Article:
This page of our site contains affiliate links, if you purchase a product or subscription from one of these links we may make a commission, at no cost to you. For more info read our terms.
Foreclosures are a common type of sale found in any healthy real estate market.
Foreclosed homes are also known as “bank owned properties” “REOs” (Real Estate Owned, a term on a bank balance sheet) or just foreclosures.
These homes have been repossessed by the bank that services the mortgage for non-payment of the loan. The servicer (bank or other institution) then sells the property on the open market.
Properties that have been taken back by the bank are very popular amongst investors. It is commonly believed that foreclosed homes are cheaper than properties.
On average, foreclosed homes do sell for less than other types of sales.
However, that does not mean you should not do due diligence on researching the price of the home considering the condition, updates and comps.
Here are some reasons why foreclosed homes tend to sell for cheaper.
A foreclosed home is a home that an owner has lived in for some period of time without paying the mortgage. Eventually, this borrower finds themself in default.
During that time, it is very common for owners to neglect maintenance on the home. The best case scenario is usually that there are a few repairs needed.
However, I have seen foreclosures that have extensive damage from neglect. This has included water damage from roof leaks and plumbing leaks.
So although the price may be cheaper on a foreclosed home, you also should be asking if it is cheap enough to cover repairs and updates.
Will your purchase price allow for the cost to repair the home and update it, vs. the other comparable sales nearby?
Just like any seller, banks vary in how badly they need to sell the homes that they are holding on to.
Sometimes, they are fine holding onto the assets for various reasons. Other times, the banks may need cash so will give a good price.
I have seen foreclosures priced the same as other homes in the neighborhood, and others at a great deal.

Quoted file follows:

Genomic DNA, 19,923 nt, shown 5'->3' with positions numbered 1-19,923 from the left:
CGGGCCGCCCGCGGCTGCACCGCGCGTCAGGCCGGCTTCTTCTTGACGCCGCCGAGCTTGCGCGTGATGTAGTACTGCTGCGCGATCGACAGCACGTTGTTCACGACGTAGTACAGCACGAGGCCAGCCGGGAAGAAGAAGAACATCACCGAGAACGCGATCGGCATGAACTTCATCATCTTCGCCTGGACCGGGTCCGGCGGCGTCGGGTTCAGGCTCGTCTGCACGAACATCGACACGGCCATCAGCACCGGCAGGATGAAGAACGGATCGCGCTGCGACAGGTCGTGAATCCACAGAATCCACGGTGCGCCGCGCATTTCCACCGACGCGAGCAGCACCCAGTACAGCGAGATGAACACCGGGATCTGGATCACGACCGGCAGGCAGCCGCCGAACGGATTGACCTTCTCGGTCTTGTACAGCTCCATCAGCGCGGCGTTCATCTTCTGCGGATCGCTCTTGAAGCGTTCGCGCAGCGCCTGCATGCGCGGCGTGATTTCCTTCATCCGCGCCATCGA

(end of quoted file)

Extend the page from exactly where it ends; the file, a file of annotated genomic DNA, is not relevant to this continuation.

In a foreclosed home, the seller (bank or servicer) are much less emotional than a homeowner so they are going to try to maximize profit and not to sell cheaper than they have to.
But banks are not in the business of holding onto properties long term. So if they have to sell, they will make sure to price accordingly.
Many big institutions are experts in underwriting and servicing loans, not pricing real estate.
That is big reason why appraisers exist, to give a third party opinion on price to lenders and banks.
Foreclosures also rely on real estate professionals to give them guidance on the market and pricing.
A BPO (broker price opinion) by an real estate agent or an appraisal gives the bank guidance on a suggested list price.
Sometimes, the initial price could be too high for the current market and condition. Or, the bank will list it for a higher price initially.
Foreclosed Homes For Sale & Coming Up
Foreclosure.com is a great tool for looking for these types of properties. With an account, it also gives you access to pre-foreclosures, auctions and other properties.
The properties below are provided by foreclosure.com, and will take you to their site.
Buying a foreclosed home can be a great deal cheaper than other property types and is a great way to expand your real estate investment portfolio.
Why are foreclosed homes cheaper? Generally it is condition of the home, motivation of the lender to not hold onto the home and possibly market conditions.
However, you always want to make sure that the price is right. Considering the work that is needed, the other comparable sales and market condition should be a part of due diligence.
Share this article: